Adapted from “When You Mean No, Say So!” first published in the Negotiation newsletter.
Too often, we say yes when we shouldn’t. Wanting to be team players at work, we postpone a family vacation. Or we pitch in on a community project when we have no time for it. In the short term, we please whoever made the request, but we ultimately fail to meet our other responsibilities, professional and personal.
It may seem odd that William Ury, coauthor of the bestseller Getting to Yes: Negotiating Agreement Without Giving In (Penguin, 1991), has written a book on how to say no. But Ury makes a powerful argument that although no can be both destructive and sometimes hard to utter, the word also “has the power to profoundly transform our lives for the better.” In fact, saying no can lay the foundation for valuable agreement.
In The Power of a Positive No: How to Say No and Still Get to Yes (Bantam, 2007), Ury advises following a three-step process before hastily responding to other people’s requests and demands. First, uncover your deeper self-interest, whether it’s a practical need (like not missing dinner at home) or a fundamental principle. Defining what we need to protect gives us strength and points the way to a constructive solution.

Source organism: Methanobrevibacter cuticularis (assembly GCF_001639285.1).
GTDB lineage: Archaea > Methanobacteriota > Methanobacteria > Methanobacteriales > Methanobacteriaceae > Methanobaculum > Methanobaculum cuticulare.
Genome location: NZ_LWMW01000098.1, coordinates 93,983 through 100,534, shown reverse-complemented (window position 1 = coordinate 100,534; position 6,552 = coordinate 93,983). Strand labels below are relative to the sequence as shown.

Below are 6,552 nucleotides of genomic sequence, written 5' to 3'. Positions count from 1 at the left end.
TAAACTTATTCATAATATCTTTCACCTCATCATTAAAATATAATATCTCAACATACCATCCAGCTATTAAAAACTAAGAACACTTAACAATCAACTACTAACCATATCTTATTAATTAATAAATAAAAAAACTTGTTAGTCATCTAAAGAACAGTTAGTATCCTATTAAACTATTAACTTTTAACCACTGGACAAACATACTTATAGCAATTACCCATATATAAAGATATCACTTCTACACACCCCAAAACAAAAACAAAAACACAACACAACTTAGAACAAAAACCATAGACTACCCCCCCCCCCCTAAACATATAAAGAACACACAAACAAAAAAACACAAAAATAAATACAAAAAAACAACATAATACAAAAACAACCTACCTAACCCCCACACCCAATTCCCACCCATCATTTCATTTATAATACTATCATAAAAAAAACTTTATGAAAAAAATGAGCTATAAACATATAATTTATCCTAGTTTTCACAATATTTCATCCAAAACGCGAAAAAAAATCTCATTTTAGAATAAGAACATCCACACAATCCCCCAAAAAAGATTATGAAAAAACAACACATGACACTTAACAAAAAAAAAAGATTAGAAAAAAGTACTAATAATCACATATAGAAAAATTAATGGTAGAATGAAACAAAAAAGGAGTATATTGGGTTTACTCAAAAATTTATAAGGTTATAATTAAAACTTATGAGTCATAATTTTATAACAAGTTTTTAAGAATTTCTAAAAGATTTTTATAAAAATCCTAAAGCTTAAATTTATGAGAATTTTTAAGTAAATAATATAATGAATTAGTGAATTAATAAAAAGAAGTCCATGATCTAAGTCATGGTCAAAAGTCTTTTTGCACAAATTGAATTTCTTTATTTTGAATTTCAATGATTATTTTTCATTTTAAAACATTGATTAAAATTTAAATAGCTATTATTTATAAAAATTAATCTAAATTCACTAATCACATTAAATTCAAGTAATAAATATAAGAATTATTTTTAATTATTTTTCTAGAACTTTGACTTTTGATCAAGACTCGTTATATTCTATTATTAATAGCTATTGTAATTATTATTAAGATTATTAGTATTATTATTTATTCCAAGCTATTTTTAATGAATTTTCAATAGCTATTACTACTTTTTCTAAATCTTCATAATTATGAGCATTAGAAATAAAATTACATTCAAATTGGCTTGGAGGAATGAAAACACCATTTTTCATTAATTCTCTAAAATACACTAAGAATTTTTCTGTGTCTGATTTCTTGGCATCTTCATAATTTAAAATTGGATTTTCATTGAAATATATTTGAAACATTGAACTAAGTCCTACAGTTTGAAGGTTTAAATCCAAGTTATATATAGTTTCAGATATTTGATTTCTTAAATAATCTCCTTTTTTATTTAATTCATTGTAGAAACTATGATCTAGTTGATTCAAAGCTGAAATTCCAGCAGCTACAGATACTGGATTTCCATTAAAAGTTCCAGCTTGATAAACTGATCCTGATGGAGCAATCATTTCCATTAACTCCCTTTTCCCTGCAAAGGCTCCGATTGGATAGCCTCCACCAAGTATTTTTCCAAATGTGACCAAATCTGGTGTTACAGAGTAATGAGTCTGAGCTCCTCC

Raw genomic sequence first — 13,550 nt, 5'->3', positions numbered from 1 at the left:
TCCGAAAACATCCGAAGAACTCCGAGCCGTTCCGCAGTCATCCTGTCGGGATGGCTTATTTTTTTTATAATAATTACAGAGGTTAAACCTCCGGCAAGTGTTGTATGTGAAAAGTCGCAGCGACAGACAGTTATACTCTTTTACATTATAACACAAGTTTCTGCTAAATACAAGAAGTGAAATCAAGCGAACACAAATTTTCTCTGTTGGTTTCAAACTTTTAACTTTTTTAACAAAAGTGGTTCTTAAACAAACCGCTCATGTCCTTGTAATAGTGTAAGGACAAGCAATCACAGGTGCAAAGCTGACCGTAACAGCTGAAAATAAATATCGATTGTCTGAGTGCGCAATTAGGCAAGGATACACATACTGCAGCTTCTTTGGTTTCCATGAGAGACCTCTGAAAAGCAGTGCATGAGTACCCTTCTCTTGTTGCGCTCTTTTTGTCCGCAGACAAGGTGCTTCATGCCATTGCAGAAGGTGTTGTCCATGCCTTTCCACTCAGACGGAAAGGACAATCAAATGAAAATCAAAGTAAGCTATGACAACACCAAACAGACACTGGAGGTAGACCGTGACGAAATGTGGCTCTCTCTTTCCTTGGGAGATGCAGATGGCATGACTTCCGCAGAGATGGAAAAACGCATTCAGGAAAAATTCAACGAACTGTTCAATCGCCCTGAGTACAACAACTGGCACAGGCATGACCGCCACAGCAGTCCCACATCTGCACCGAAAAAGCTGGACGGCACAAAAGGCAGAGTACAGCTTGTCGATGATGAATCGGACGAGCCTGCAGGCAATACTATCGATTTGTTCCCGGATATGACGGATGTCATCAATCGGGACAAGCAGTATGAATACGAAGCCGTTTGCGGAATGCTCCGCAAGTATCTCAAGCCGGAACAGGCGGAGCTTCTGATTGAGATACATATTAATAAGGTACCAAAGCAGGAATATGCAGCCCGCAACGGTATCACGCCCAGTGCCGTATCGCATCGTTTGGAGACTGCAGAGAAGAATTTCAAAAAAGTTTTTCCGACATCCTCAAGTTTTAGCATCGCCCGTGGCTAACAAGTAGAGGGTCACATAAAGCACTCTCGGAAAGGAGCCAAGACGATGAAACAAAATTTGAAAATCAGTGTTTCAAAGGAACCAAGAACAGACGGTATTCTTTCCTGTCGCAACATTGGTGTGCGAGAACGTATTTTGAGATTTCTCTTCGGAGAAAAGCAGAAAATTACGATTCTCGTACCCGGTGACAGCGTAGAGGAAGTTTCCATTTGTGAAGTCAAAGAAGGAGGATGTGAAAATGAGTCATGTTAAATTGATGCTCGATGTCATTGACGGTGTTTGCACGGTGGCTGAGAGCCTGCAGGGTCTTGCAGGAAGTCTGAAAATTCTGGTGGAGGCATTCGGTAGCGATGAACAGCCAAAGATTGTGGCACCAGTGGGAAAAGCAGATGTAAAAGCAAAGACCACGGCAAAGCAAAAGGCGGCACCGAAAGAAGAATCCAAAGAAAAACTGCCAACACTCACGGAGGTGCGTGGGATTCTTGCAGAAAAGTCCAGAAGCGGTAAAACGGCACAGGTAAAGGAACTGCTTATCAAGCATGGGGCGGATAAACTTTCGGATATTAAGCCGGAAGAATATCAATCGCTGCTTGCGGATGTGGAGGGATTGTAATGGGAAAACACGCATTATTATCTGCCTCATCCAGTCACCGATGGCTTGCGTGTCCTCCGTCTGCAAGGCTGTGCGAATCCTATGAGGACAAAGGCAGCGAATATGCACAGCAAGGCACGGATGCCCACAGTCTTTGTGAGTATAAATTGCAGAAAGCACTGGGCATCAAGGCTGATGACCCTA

Next, deliver a respectful no using a neutral, matter-of-fact tone that avoids a battle of wills. The no should be “empowered” with an alternative, as Ury puts it. For example, “I’m sorry I can’t do A, but perhaps I could do B, if that would help.” Third, negotiate a solution that protects your needs but also accommodates some of your counterpart’s key interests.
The steps rest on deep aspects of human nature and values. At the core, they allow you to move from being reactive—either submitting or opposing—to proactively shaping your options and relationships.
Ury’s book echoes the ancient proverb “If I am not for myself, who will be for me? If I am not for others, who am I for?” A “positive no” allows you to craft a third path that’s superior to a grudging yes or a resentful no.